1988

war's unwomanly face

Soviet women who fought in World War II were given a voice by the Belarusian Nobel laureate Svetlana Alexievich in her non-fiction book WAR’S UNWOMANLY FACE. It was first published in English in 1988, by Progress Publishers in Moscow, in a translation by Keith Hammond & Lyudmilla Lezhneva. The original Russian text – published three years earlier – had, however, been heavily censored. Alexievich spent seven years patiently interviewing hundreds of women who had served on the front line or were part of the supporting infrastructure, weaving their stories into a remarkable, unvarnished oral history.

By the time Alexievich was awarded the Nobel Prize in 2015, the Moscow edition was out of print. The book was retranslated by the husband-and-wife team of Richard Pevear and Larissa Volokhonsky, famous for their translations of Russian classics by Tolstoy, Dostoevsky, Bulgakov and others. This new, unexpurgated version was published by Penguin in 2017 as THE UNWOMANLY FACE OF WAR: AN ORAL HISTORY OF WOMEN IN WORLD WAR II.

Important works by two other Nobel laureates also appeared in English for the first time in 1988. THE PIANO TEACHER, by the Austrian novelist and playwright Elfriede Jelinek, was translated from the German by Joachim Neugroschel (cf. #TA60 1979). It depicts a sadomasochistic relationship between a piano teacher and her student, and was the first of Jelinek’s many works to be published in English. Elfriede Jelinek has herself translated from French and English into German, mostly plays, including several Feydeau farces, Wilde’s THE IMPORTANCE OF BEING EARNEST, Marlowe’s THE JEW OF MALTA, and GRAVITY’S RAINBOW by Thomas Pynchon.

Finally for 1988, LOVE IN THE TIME OF CHOLERA by the great Colombian writer Gabriel García Márquez (cf. #TA60 1970) describes a romantic love that lasts a lifetime, reuniting the lovers in their old age. It was translated from the Spanish by Edith Grossman.

 

The Unwomanly Face of War
https://www.penguin.co.uk/books/295/295606/the-unwomanly-face-of-war/9780141983530.html

The Piano Teacher
https://serpentstail.com/the-piano-teacher.html

Love in the Time of Cholera
https://www.penguin.co.uk/books/55503/love-in-the-time-of-cholera/9780141189208.html

Advertisements

1979

fullsizeoutput_411

Elias Canetti’s childhood was shaped by language: it became his lifelong passion. Born in Bulgaria in 1905, his native tongue was Ladino, also known as Judeo-Spanish, a form of medieval Spanish spoken by Sephardi Jews. When he was six the Canettis moved to Manchester, where the young Elias learned English. Two years later his father died suddenly and his mother took her sons back to the continent, where they lived first in Vienna, then in Zurich and Frankfurt. In his memoir THE TONGUE SET FREE: REMEMBRANCE OF A EUROPEAN CHILDHOOD, Canetti describes his imperious mother forcing him to learn perfect German, aged eight, in just three months:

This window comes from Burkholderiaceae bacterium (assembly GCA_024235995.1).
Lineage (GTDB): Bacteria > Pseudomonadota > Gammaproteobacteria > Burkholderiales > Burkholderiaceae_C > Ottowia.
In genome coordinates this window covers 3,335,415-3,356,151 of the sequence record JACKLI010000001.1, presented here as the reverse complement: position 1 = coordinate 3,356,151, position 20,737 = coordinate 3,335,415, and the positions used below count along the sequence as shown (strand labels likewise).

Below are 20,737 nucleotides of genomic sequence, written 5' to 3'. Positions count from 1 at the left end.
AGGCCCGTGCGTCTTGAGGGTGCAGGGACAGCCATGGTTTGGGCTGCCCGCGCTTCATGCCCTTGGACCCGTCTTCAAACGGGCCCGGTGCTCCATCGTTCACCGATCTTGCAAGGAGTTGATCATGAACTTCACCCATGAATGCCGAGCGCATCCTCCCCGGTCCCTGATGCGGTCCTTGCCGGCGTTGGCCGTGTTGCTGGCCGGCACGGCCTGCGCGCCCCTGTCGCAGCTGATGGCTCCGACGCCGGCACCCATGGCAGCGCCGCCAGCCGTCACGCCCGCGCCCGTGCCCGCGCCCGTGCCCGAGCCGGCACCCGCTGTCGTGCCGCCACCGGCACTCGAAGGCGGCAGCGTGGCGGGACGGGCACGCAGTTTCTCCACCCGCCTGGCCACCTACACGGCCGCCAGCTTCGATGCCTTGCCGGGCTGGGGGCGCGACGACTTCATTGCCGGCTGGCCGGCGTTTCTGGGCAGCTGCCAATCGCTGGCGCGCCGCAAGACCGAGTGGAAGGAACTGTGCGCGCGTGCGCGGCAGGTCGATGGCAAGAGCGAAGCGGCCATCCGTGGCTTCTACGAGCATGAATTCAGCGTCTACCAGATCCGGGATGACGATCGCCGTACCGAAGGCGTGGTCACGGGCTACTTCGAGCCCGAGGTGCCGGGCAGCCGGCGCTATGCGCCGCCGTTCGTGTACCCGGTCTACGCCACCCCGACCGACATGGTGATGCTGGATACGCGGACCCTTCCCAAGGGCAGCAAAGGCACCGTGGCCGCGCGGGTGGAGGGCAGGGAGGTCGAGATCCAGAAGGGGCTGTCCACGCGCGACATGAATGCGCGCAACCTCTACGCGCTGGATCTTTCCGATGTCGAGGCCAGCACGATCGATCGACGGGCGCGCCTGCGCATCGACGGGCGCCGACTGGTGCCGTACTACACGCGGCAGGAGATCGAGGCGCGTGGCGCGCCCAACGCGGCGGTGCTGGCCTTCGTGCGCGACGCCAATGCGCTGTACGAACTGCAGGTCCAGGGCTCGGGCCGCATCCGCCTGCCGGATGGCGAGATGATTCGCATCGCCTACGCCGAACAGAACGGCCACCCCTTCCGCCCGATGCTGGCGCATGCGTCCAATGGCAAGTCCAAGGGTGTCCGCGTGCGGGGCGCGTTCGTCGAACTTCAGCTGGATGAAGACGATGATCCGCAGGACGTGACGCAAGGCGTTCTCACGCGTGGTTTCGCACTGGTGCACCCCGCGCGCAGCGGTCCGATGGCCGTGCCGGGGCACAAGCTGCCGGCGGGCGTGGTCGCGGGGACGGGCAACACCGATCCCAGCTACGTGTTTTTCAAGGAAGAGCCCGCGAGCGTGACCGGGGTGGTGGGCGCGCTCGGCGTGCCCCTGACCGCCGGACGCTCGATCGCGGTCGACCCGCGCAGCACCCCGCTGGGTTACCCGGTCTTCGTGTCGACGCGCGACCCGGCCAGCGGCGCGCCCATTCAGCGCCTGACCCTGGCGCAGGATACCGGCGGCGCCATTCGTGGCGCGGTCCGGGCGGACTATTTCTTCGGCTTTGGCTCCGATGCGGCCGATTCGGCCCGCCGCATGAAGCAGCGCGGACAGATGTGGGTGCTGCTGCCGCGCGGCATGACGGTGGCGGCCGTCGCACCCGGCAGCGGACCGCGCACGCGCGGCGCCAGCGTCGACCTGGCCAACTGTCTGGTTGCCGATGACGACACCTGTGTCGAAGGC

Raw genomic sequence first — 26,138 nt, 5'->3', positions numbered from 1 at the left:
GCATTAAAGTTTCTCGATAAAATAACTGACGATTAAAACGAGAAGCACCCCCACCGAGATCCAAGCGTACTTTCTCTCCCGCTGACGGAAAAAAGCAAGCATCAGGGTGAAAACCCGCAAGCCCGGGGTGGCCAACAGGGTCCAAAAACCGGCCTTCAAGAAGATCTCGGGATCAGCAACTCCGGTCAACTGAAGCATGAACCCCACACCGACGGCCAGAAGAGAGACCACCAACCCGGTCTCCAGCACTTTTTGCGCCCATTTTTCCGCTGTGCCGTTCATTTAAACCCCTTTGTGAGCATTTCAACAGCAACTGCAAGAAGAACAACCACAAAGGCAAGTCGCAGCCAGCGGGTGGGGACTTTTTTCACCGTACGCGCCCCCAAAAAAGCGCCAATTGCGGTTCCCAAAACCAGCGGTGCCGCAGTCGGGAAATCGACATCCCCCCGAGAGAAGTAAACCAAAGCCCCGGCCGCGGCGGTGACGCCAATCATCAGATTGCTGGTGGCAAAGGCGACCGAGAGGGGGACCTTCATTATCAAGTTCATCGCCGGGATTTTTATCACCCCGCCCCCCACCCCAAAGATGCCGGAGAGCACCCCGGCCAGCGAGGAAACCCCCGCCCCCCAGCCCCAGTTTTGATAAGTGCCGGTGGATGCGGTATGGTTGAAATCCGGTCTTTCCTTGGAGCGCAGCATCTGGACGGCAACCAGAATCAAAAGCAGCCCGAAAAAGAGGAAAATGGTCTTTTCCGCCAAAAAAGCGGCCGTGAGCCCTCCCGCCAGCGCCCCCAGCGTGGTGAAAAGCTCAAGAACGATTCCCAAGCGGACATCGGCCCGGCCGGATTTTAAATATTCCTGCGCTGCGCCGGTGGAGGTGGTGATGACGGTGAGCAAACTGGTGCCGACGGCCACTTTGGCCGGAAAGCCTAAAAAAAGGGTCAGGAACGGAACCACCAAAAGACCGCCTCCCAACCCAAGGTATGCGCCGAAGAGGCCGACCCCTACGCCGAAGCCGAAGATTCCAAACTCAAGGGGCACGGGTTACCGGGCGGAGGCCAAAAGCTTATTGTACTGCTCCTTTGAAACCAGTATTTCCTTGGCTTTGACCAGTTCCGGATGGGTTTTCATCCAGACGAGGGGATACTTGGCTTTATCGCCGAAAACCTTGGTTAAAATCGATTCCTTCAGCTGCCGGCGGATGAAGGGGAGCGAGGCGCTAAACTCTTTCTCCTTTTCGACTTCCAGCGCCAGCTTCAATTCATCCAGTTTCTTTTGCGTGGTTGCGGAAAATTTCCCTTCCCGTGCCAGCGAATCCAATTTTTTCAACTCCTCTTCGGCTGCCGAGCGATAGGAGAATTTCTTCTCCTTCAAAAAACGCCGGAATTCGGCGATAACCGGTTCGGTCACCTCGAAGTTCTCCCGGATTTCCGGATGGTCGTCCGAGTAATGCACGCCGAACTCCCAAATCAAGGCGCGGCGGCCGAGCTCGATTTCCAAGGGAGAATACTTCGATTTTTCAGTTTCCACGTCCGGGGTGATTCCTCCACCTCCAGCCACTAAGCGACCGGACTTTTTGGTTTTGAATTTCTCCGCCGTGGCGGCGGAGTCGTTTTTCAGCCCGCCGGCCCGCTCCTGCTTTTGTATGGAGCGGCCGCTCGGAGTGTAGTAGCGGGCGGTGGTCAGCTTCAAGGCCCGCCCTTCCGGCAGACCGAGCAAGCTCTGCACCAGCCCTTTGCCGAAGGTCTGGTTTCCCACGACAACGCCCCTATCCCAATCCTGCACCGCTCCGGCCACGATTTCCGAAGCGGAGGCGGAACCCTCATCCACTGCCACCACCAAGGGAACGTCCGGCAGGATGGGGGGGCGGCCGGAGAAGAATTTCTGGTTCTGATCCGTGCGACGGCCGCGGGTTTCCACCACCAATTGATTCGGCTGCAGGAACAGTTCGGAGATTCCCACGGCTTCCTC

She read a German sentence to me and had me repeat it. Disliking my accent, she made me repeat the sentence several times, until it struck her as tolerable. But this didn’t occur often, for she derided me for my accent, and since I couldn’t stand her derision for anything in the world, I made an effort and soon pronounced the sentence correctly. Only then did she tell me what the sentence meant in English. But this she never repeated, I had to note it instantly and for all time. […] I don’t know how many sentences she expected to drill me in the first time; let us conservatively say a few, I fear it was many. She let me go, saying: ‘Repeat it all to yourself. You must not forget a single sentence. Not a single one. Tomorrow, we shall continue.’ She kept the book, and I was left to myself, perplexed.

THE TONGUE SET FREE is the first book of Canetti’s three-volume autobiography. It was translated from the German by Joachim Neugroschel and published in English in 1979, followed in 1982 by THE TORCH IN MY EAR, and in 1986 by THE PLAY OF THE EYES, this last translated by Ralph Manheim. Together they constitute a remarkable memoir, vividly and beautifully written, engaging in its candour and directness. The later books paint a lively picture of 1920s and ’30s literary Vienna, city of intellectuals and coffee houses, under the lengthening shadow of fascism. Canetti, who gained a degree in chemistry, escaped Vienna in 1938 for London, where he lived for many years. He was awarded the Nobel Prize in Literature in 1981 for his literary oeuvre spanning non-fiction, essays, plays, and one novel.

Canetti’s translator, Joachim Neugroschel, was also multilingual. Born in Vienna, the son of a Galician Yiddish poet, his parents fled the Nazis when he was a baby and Neugroschel grew up in New York City. He was an editor and publisher, and translated more than 200 books from French, German, Italian, Russian, and Yiddish, which he taught himself as an adult. Here he is in an entertaining interview, which includes the following exchange:

Interviewer: What if Kafka was around today and he knew English, what would he think of your translation of METAMORPHOSIS?

Neugroschel: He would find it excellent. I’ve captured the flavour and the quivering of his voice. He would be very grateful to me.

🙂